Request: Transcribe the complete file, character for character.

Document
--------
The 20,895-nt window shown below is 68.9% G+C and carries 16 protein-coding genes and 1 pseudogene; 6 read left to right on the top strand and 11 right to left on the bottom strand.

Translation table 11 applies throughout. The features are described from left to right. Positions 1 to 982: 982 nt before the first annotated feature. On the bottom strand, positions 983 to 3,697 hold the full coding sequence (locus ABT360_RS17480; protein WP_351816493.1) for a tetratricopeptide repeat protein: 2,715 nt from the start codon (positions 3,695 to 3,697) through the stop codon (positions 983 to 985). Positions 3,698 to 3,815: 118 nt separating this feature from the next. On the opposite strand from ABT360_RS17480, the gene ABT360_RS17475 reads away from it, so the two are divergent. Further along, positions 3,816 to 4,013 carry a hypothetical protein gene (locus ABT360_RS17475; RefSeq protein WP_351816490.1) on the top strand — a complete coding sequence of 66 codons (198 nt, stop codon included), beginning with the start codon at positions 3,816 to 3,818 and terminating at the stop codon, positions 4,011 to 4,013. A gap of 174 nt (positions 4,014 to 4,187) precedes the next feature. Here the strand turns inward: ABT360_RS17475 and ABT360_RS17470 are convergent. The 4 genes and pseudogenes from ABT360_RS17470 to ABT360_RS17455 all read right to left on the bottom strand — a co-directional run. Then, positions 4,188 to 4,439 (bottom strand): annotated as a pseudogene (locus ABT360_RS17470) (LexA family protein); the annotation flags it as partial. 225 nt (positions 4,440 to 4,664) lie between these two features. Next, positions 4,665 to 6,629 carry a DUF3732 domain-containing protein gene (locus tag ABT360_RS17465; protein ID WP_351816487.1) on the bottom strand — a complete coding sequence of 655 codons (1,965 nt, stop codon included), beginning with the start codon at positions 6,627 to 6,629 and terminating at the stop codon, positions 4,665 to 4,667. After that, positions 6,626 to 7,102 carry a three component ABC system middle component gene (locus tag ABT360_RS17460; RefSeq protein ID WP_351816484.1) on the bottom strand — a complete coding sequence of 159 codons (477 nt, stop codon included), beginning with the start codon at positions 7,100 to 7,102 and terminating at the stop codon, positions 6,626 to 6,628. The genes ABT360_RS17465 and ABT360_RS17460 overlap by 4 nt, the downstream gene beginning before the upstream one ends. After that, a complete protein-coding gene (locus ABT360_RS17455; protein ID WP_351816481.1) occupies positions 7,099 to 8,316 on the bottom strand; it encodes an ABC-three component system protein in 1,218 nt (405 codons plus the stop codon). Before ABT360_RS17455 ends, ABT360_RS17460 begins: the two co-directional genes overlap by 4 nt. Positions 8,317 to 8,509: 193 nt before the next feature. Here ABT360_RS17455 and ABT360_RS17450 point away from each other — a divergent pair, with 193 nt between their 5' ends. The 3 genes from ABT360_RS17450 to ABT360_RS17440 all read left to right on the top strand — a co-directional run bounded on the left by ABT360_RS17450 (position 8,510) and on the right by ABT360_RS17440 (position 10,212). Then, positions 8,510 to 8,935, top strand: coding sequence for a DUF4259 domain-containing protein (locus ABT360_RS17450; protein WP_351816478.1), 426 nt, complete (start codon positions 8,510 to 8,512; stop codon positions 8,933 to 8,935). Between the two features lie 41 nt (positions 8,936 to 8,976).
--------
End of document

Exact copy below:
The 20,895-nt window shown below is 68.9% G+C and carries 16 protein-coding genes and 1 pseudogene; 6 read left to right on the top strand and 11 right to left on the bottom strand.

Translation table 11 applies throughout. The features are described from left to right. Positions 1 to 982: 982 nt before the first annotated feature. On the bottom strand, positions 983 to 3,697 hold the full coding sequence (locus ABT360_RS17480; protein WP_351816493.1) for a tetratricopeptide repeat protein: 2,715 nt from the start codon (positions 3,695 to 3,697) through the stop codon (positions 983 to 985). Positions 3,698 to 3,815: 118 nt separating this feature from the next. On the opposite strand from ABT360_RS17480, the gene ABT360_RS17475 reads away from it, so the two are divergent. Further along, positions 3,816 to 4,013 carry a hypothetical protein gene (locus ABT360_RS17475; RefSeq protein WP_351816490.1) on the top strand — a complete coding sequence of 66 codons (198 nt, stop codon included), beginning with the start codon at positions 3,816 to 3,818 and terminating at the stop codon, positions 4,011 to 4,013. A gap of 174 nt (positions 4,014 to 4,187) precedes the next feature. Here the strand turns inward: ABT360_RS17475 and ABT360_RS17470 are convergent. The 4 genes and pseudogenes from ABT360_RS17470 to ABT360_RS17455 all read right to left on the bottom strand — a co-directional run. Then, positions 4,188 to 4,439 (bottom strand): annotated as a pseudogene (locus ABT360_RS17470) (LexA family protein); the annotation flags it as partial. 225 nt (positions 4,440 to 4,664) lie between these two features. Next, positions 4,665 to 6,629 carry a DUF3732 domain-containing protein gene (locus tag ABT360_RS17465; protein ID WP_351816487.1) on the bottom strand — a complete coding sequence of 655 codons (1,965 nt, stop codon included), beginning with the start codon at positions 6,627 to 6,629 and terminating at the stop codon, positions 4,665 to 4,667. After that, positions 6,626 to 7,102 carry a three component ABC system middle component gene (locus tag ABT360_RS17460; RefSeq protein ID WP_351816484.1) on the bottom strand — a complete coding sequence of 159 codons (477 nt, stop codon included), beginning with the start codon at positions 7,100 to 7,102 and terminating at the stop codon, positions 6,626 to 6,628. The genes ABT360_RS17465 and ABT360_RS17460 overlap by 4 nt, the downstream gene beginning before the upstream one ends. After that, a complete protein-coding gene (locus ABT360_RS17455; protein ID WP_351816481.1) occupies positions 7,099 to 8,316 on the bottom strand; it encodes an ABC-three component system protein in 1,218 nt (405 codons plus the stop codon). Before ABT360_RS17455 ends, ABT360_RS17460 begins: the two co-directional genes overlap by 4 nt. Positions 8,317 to 8,509: 193 nt before the next feature. Here ABT360_RS17455 and ABT360_RS17450 point away from each other — a divergent pair, with 193 nt between their 5' ends. The 3 genes from ABT360_RS17450 to ABT360_RS17440 all read left to right on the top strand — a co-directional run bounded on the left by ABT360_RS17450 (position 8,510) and on the right by ABT360_RS17440 (position 10,212). Then, positions 8,510 to 8,935, top strand: coding sequence for a DUF4259 domain-containing protein (locus ABT360_RS17450; protein WP_351816478.1), 426 nt, complete (start codon positions 8,510 to 8,512; stop codon positions 8,933 to 8,935). Between the two features lie 41 nt (positions 8,936 to 8,976).